Recall we know that x can take any value from zero to twelve. The most natural question is: what number of games is CMU most likely to win? Well, that’s the value of x that makes (see the book) the largest, i.e. the most probable. This is easy for a computer to do (you’ll learn how next Chapter). It turns out to be 8 games, which has about a one in four chance of happening. We could go on and calculate the rest of the probabilities, for each possible x, just as easily.

What is the most likely number of games the team will win is the most natural question for us, but in pre-computer classical statistics, there turns out to be a different natural question, and this has something to do with creatures called expected values. That term turns out to be a terrible misnomer, because we often do not, and cannot, expect any of the values that the “expected value” calculations give us. The reason expected values are of interest has to do with some mathematics that are not of especial interest here; however, we will have to take a look at them because it is expected of one to do so.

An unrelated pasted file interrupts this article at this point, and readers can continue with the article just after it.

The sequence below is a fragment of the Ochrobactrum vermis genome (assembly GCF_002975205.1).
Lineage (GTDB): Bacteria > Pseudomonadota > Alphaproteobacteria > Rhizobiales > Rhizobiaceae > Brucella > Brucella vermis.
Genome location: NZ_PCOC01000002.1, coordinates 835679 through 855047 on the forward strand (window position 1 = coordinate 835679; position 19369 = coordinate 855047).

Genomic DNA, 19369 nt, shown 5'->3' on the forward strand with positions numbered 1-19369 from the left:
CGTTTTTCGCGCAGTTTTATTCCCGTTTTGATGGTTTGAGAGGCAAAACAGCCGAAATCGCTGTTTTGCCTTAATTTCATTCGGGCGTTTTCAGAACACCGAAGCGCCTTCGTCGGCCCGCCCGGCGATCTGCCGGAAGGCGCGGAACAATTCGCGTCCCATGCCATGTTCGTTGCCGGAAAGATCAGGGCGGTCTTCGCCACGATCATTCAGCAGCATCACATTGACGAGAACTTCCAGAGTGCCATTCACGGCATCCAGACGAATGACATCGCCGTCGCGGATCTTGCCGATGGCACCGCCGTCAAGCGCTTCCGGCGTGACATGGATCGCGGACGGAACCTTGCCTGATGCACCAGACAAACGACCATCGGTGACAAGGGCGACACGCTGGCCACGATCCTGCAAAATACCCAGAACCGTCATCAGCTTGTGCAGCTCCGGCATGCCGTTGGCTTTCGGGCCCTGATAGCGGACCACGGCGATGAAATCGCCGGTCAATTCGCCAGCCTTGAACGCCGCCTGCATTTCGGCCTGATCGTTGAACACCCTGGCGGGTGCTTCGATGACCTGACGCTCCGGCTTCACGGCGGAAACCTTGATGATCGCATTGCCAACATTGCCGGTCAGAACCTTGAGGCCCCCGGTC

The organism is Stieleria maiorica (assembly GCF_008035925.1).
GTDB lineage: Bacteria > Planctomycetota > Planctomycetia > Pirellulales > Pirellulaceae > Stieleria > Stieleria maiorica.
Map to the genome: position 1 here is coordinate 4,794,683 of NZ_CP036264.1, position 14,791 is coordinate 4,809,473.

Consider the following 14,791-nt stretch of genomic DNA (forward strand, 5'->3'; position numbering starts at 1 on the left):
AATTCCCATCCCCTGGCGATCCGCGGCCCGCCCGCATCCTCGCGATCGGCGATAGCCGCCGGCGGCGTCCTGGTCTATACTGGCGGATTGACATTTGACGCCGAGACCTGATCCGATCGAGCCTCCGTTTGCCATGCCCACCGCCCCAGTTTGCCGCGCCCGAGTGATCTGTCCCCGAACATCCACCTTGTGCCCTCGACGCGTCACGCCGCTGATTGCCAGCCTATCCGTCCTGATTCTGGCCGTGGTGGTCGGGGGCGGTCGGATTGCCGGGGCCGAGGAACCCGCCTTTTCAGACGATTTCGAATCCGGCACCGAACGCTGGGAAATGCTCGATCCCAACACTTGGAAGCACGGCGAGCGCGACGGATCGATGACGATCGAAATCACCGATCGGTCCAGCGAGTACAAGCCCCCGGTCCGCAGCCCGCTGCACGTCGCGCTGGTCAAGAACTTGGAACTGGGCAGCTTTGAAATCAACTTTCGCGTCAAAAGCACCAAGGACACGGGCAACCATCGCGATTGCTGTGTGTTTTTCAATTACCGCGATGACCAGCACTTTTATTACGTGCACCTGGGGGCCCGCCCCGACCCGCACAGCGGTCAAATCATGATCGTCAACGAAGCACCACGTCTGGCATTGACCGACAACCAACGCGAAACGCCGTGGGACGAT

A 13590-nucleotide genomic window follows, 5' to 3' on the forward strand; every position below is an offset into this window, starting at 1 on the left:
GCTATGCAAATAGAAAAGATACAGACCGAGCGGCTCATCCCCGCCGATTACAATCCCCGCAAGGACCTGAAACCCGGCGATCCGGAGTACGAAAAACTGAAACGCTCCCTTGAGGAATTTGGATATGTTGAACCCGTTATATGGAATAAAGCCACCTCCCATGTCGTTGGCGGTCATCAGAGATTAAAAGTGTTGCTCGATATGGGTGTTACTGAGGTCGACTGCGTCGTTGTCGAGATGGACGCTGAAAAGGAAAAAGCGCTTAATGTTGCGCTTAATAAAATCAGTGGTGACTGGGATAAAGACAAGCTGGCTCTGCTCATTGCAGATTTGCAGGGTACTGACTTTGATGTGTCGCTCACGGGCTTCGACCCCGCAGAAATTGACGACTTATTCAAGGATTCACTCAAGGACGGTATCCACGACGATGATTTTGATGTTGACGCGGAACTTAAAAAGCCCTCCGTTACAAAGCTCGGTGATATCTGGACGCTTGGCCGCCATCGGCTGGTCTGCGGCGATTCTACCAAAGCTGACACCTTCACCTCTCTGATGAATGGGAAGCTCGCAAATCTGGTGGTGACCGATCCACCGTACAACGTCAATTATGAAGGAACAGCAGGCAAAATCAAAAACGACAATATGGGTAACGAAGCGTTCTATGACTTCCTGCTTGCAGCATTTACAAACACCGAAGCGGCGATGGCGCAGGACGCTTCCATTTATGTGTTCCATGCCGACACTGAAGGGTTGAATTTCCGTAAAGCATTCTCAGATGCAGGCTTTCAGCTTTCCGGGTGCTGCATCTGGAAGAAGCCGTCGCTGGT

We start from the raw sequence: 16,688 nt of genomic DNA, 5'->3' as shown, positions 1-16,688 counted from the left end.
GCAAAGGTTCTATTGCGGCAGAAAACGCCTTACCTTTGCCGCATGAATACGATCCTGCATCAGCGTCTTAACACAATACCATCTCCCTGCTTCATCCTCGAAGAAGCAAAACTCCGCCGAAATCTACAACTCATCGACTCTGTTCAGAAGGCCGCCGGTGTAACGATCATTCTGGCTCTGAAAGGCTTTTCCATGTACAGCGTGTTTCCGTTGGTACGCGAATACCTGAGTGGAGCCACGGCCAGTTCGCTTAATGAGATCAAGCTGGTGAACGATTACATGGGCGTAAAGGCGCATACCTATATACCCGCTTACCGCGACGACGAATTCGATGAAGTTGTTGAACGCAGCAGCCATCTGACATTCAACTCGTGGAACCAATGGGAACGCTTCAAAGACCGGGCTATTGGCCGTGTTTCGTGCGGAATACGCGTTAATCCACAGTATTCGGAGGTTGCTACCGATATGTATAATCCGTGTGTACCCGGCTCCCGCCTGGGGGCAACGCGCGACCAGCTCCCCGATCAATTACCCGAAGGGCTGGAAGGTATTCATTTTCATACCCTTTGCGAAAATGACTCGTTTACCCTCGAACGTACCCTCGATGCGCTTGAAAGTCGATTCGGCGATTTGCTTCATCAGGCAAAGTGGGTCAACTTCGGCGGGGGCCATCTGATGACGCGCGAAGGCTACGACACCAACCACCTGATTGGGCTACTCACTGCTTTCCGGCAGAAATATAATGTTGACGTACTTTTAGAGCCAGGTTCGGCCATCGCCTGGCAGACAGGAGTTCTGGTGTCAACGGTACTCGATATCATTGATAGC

Stats 101: Chapter 3

Three is ready to go. I should re-emphasize one of the goals of this book. It is meant to be for that large host of unfortunates who are forced---I mean…

Stats 101: Chapter 2

Chapter 2 is now ready for downloading---it can be found at this link. This chapter is all about basic probability, with an emphasis on understanding and not on mechanics. Because…